However, having to make the effort to  read and grasp the content of a long subject line is a turn off.

If you are skimming you’re not likely to interrupt that process for some reading. You might read it afterwards if you didn’t delete that email already. That is providing you didn’t forget it and aren’t reading other emails or viewing a website.

Getting your message across fast and clear is going to work in your favor.

It is an art to create a short and catchy subject line that accurately covers the content of your email. It also has to trigger a (preferably strong) emotion to snap your reader out of the ‘zombie state’. I explain this in more detail in my free ebook Smarter Affiliate Success Secrets that you get for free if you sign up for my list. If you can do all that you have a winner on your hand.

As always you must measure your success rate. I recommend you even start doing split testing. Send the exact same email with two different (but relevant) email subjects to equal parts of your list. May I suggest a long and short subject line? See which one gets the best opening rate.

Test, test and then test some more. Rinse and repeat.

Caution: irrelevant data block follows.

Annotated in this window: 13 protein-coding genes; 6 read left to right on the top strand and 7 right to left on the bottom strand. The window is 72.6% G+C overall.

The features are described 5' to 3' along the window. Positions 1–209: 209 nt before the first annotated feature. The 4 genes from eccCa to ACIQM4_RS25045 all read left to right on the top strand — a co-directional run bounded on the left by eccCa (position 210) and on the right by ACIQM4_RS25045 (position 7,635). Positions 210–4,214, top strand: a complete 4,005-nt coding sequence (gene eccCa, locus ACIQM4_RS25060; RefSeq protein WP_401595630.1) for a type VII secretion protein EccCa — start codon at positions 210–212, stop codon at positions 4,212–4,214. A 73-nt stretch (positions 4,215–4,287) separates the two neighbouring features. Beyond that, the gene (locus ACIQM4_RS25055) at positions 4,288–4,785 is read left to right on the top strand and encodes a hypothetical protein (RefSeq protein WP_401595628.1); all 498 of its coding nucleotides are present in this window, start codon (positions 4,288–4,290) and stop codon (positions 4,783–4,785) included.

Conclusion

  • There is no one size fits all solution. What works best for your audience is something you will have to test.
  • I recommend you keep subjects short and to the point but make sure they cover the load.
  • Try to trigger an emotion in your subject line, this helps the reader to remember your email so there’s a higher chance that it will be opened.
  • There are more tricks that you can use to get your emails opened, like to two awesome tips from my other post.

 

So there you have it.

In one my next posts I’ll give you a few solid tips to construct a powerful subject lines.

Good luck with your emails!

 

 

4 thoughts on “What is the Best Email Subject Line Length?

  1. Hi Remco.

    An intelligent and research led article. Kudos.

    However, I think a lot of marketers put too much effort into this area. Of course, a solid email subject line is important, but I tell you what is even MORE important:

    The line above it.

    Yep, the line above it, that tells the subscriber who the email is from.

    I am more than likely to open and read an email from a person who I like, admire and trust, regardless of the subject line.

    So here is what I say – forget about spending time putting energy and effort into subject lines, and start making more effort to be liked and trusted by people – this is something I am taking into 2015 and beyond.

    Thanks Remco.